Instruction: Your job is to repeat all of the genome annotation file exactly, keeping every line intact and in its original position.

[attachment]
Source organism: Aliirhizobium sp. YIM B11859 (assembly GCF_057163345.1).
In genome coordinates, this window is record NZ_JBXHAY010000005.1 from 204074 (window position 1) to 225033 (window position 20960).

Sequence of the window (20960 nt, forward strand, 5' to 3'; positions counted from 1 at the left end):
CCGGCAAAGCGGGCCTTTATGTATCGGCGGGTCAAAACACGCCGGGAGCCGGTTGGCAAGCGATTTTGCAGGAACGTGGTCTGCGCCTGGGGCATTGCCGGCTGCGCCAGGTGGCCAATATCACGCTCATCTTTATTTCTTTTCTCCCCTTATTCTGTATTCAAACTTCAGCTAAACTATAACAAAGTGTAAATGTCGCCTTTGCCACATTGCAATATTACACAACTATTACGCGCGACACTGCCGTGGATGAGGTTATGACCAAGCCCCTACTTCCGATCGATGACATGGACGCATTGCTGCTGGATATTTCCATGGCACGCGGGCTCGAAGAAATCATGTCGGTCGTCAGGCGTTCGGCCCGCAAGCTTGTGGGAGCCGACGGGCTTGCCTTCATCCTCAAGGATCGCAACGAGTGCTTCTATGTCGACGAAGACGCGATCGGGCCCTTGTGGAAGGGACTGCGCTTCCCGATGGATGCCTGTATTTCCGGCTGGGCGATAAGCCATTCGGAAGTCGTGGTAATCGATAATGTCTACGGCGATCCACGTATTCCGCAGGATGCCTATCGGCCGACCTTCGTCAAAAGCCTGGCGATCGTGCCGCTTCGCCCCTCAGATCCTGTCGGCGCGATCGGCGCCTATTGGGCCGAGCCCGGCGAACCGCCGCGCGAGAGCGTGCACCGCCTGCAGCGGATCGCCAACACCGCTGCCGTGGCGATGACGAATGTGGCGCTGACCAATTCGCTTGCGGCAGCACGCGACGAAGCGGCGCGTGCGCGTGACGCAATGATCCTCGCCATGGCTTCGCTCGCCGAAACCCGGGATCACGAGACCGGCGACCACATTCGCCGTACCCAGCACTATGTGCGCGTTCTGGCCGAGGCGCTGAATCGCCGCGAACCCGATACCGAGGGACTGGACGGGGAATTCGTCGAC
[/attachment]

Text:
Source organism: Aliirhizobium sp. YIM B11859 (assembly GCF_057163345.1).
In genome coordinates, this window is record NZ_JBXHAY010000005.1 from 204074 (window position 1) to 225033 (window position 20960).

Sequence of the window (20960 nt, forward strand, 5' to 3'; positions counted from 1 at the left end):
CCGGCAAAGCGGGCCTTTATGTATCGGCGGGTCAAAACACGCCGGGAGCCGGTTGGCAAGCGATTTTGCAGGAACGTGGTCTGCGCCTGGGGCATTGCCGGCTGCGCCAGGTGGCCAATATCACGCTCATCTTTATTTCTTTTCTCCCCTTATTCTGTATTCAAACTTCAGCTAAACTATAACAAAGTGTAAATGTCGCCTTTGCCACATTGCAATATTACACAACTATTACGCGCGACACTGCCGTGGATGAGGTTATGACCAAGCCCCTACTTCCGATCGATGACATGGACGCATTGCTGCTGGATATTTCCATGGCACGCGGGCTCGAAGAAATCATGTCGGTCGTCAGGCGTTCGGCCCGCAAGCTTGTGGGAGCCGACGGGCTTGCCTTCATCCTCAAGGATCGCAACGAGTGCTTCTATGTCGACGAAGACGCGATCGGGCCCTTGTGGAAGGGACTGCGCTTCCCGATGGATGCCTGTATTTCCGGCTGGGCGATAAGCCATTCGGAAGTCGTGGTAATCGATAATGTCTACGGCGATCCACGTATTCCGCAGGATGCCTATCGGCCGACCTTCGTCAAAAGCCTGGCGATCGTGCCGCTTCGCCCCTCAGATCCTGTCGGCGCGATCGGCGCCTATTGGGCCGAGCCCGGCGAACCGCCGCGCGAGAGCGTGCACCGCCTGCAGCGGATCGCCAACACCGCTGCCGTGGCGATGACGAATGTGGCGCTGACCAATTCGCTTGCGGCAGCACGCGACGAAGCGGCGCGTGCGCGTGACGCAATGATCCTCGCCATGGCTTCGCTCGCCGAAACCCGGGATCACGAGACCGGCGACCACATTCGCCGTACCCAGCACTATGTGCGCGTTCTGGCCGAGGCGCTGAATCGCCGCGAACCCGATACCGAGGGACTGGACGGGGAATTCGTCGAC